Mr Gonzalez undoubtedly intended no snub. He was clearly preoccupied with other things, notably his opening speech to the three-day convention in which he admitted 'considerable internal tension (within the party) which is projecting a negative image to the outside world'.
He was referring to his rift with his 30-year friend and fellow-militant, the PSOE deputy leader, Alfonso Guerra, who believes Mr Gonzalez has hauled the once- Marxist party away from orthodox Socialism. The split between 'renovators' who support Mr Gonzalez, and 'Guerristas' who support his deputy, seemed likely to dominate the convention.
When Mr Guerra leaned across to speak to the Prime Minister after his speech, setting cameras flashing, Mr Gonzalez appeared intent on ignoring him. The two had not been on speaking terms for weeks but were said to have spoken on the phone on Thursday night and reportedly sought to avoid public confrontation.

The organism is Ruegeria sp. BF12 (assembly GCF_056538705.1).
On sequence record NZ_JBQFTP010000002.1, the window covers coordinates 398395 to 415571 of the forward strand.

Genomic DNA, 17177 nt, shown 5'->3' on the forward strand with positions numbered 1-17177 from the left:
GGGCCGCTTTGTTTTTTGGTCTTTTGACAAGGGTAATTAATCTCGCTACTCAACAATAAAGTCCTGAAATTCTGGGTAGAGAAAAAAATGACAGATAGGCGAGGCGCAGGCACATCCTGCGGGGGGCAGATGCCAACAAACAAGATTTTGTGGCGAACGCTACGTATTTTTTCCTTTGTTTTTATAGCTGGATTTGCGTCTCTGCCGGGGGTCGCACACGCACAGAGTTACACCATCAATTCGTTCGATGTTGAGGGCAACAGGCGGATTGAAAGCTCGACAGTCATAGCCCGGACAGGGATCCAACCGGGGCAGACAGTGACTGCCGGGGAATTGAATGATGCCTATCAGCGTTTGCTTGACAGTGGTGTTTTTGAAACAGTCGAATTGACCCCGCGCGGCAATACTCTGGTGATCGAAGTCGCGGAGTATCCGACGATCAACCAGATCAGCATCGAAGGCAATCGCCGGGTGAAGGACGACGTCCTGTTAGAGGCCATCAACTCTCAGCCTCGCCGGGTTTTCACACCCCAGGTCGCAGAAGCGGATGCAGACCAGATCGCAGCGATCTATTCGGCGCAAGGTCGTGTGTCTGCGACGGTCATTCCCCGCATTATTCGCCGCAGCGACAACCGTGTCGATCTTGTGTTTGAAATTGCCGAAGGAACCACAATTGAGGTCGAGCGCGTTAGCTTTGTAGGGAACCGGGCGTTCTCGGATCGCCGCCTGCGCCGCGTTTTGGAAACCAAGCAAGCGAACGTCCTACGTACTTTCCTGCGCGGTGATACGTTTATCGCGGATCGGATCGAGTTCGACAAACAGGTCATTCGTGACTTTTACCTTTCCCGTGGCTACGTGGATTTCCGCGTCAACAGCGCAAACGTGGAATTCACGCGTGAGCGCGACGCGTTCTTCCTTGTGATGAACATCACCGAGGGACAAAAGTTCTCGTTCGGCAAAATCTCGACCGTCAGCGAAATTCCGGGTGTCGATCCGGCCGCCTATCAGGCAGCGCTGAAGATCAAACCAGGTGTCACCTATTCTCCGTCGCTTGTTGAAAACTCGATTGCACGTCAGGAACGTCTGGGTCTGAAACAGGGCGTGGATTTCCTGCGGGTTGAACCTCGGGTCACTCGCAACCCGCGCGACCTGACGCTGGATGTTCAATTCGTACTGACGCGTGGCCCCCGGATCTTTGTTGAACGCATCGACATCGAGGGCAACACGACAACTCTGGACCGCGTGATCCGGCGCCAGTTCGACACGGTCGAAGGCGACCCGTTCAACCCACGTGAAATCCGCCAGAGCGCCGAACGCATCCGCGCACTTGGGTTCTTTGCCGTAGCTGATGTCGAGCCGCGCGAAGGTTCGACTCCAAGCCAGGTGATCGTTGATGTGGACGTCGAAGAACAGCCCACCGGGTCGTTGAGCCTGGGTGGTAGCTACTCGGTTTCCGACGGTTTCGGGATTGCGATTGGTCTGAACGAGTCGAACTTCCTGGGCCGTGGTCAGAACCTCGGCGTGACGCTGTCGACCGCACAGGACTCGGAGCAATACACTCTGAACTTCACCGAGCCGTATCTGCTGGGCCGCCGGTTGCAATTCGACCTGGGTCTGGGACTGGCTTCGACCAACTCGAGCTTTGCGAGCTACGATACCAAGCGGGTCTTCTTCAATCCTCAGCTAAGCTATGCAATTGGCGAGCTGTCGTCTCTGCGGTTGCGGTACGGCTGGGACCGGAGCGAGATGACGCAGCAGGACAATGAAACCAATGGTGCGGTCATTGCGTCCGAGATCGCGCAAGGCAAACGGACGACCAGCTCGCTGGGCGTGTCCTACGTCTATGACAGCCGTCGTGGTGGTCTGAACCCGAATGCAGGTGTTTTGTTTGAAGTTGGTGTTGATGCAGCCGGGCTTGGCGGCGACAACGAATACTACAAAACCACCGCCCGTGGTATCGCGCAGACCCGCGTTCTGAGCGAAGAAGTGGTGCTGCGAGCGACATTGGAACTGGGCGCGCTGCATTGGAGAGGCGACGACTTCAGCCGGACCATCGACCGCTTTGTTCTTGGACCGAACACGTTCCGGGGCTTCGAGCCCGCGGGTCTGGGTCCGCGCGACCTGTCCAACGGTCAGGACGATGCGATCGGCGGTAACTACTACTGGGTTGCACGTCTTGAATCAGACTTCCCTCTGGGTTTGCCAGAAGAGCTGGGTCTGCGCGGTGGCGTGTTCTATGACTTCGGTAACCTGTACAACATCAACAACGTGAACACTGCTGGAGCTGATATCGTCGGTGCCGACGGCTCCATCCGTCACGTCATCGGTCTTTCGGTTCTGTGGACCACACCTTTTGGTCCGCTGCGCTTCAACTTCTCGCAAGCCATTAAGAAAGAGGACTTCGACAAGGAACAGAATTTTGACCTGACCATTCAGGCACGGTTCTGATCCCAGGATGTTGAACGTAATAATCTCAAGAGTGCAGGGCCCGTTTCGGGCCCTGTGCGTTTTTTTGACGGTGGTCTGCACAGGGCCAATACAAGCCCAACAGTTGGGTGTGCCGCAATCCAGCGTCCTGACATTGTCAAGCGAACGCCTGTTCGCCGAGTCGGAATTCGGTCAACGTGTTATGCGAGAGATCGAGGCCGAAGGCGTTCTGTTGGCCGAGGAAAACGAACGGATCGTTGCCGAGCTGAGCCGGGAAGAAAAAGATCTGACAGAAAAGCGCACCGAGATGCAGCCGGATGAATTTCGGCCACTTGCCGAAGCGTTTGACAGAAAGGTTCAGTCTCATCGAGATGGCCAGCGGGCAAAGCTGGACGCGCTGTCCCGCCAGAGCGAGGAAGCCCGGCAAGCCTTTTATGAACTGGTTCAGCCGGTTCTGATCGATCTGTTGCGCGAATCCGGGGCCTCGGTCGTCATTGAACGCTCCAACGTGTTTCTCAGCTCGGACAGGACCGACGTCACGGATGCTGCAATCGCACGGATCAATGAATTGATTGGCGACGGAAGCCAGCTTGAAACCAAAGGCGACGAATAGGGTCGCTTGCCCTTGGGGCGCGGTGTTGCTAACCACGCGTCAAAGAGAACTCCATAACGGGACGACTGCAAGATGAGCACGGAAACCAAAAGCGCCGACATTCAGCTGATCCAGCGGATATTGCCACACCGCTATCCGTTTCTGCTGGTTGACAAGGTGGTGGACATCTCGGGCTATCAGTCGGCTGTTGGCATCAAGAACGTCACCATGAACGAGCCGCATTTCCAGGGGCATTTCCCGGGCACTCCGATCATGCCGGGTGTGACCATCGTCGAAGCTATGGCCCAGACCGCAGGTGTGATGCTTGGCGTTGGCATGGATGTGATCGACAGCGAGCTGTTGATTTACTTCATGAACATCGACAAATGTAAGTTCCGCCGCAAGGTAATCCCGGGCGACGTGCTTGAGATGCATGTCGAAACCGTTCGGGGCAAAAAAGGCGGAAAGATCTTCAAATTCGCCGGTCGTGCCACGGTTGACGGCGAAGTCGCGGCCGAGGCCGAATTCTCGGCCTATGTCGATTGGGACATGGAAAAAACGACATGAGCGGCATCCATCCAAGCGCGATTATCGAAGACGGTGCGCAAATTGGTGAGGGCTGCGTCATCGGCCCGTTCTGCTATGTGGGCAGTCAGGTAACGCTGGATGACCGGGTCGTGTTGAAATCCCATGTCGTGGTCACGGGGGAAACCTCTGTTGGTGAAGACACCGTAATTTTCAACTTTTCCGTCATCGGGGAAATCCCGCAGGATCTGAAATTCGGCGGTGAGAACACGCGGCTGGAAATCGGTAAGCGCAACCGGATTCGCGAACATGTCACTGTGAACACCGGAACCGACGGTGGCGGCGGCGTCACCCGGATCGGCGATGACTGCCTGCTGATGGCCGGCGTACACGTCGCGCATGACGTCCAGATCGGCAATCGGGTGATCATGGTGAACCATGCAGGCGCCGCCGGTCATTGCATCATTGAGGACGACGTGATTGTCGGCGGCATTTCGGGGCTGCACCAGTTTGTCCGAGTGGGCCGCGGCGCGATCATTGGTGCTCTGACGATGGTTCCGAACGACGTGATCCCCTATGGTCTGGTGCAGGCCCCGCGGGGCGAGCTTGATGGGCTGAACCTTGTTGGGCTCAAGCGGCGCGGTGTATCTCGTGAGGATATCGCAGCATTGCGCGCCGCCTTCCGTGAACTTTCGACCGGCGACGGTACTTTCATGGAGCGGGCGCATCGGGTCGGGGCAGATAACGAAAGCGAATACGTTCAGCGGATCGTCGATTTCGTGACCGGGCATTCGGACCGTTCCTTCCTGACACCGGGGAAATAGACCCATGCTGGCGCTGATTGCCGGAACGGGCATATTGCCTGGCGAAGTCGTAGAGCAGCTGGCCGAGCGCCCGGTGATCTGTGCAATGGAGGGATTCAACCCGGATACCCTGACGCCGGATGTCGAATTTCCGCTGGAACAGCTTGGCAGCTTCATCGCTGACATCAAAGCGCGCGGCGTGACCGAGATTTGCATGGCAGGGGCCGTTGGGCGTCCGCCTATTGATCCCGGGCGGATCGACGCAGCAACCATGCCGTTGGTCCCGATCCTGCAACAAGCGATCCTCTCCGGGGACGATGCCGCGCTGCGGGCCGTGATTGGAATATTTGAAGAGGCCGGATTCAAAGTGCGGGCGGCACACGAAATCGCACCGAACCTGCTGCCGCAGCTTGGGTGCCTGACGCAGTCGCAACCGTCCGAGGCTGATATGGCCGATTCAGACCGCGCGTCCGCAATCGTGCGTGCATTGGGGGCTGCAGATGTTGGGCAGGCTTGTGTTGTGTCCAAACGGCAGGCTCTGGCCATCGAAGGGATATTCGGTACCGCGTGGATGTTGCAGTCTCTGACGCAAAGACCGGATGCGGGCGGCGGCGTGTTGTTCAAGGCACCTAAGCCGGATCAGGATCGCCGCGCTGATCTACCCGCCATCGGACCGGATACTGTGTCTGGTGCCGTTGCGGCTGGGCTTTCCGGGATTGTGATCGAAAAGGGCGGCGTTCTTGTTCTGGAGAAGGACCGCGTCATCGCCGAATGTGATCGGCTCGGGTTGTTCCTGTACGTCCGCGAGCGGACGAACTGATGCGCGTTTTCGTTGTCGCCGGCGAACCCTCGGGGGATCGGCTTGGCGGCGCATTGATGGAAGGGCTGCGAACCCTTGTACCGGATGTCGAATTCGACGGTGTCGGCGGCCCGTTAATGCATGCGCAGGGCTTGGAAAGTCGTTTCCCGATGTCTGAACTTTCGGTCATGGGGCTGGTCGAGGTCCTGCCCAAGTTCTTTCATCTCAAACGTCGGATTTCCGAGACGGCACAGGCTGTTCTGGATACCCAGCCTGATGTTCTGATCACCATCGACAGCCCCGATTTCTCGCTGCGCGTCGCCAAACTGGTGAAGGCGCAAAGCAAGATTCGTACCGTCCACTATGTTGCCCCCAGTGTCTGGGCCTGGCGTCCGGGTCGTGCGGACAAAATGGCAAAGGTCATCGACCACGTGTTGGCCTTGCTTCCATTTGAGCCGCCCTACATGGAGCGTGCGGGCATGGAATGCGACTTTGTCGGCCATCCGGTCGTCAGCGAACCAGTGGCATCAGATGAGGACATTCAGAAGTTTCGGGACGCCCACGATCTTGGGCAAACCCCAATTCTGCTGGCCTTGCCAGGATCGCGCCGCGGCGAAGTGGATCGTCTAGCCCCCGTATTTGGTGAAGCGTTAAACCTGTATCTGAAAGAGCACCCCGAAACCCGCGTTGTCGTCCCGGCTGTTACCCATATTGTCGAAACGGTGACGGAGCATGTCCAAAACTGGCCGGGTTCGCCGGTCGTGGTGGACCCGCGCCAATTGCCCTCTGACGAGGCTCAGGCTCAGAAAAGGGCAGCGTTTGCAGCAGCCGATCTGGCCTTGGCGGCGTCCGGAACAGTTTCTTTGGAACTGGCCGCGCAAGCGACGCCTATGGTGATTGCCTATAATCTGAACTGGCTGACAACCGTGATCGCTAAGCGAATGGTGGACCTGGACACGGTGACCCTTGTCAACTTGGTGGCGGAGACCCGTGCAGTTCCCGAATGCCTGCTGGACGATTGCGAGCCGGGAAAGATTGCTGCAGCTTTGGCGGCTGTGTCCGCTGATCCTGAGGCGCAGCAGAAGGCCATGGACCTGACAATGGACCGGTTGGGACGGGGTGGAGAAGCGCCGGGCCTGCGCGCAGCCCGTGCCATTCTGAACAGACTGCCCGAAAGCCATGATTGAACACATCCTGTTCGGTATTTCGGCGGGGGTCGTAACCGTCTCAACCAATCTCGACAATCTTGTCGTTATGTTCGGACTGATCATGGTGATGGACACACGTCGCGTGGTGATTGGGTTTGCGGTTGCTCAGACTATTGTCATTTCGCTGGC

In front of a banner proclaiming the convention's motto, 'A new impulse for socialism', Mr Gonzalez told delegates Spain was 'coming out of the (economic) crisis . . . the second half of the Nineties will be a period of strong growth'. He said the party was committed to the welfare state but it had to be paid for through increased competitiveness.
(Photograph omitted)Reuse content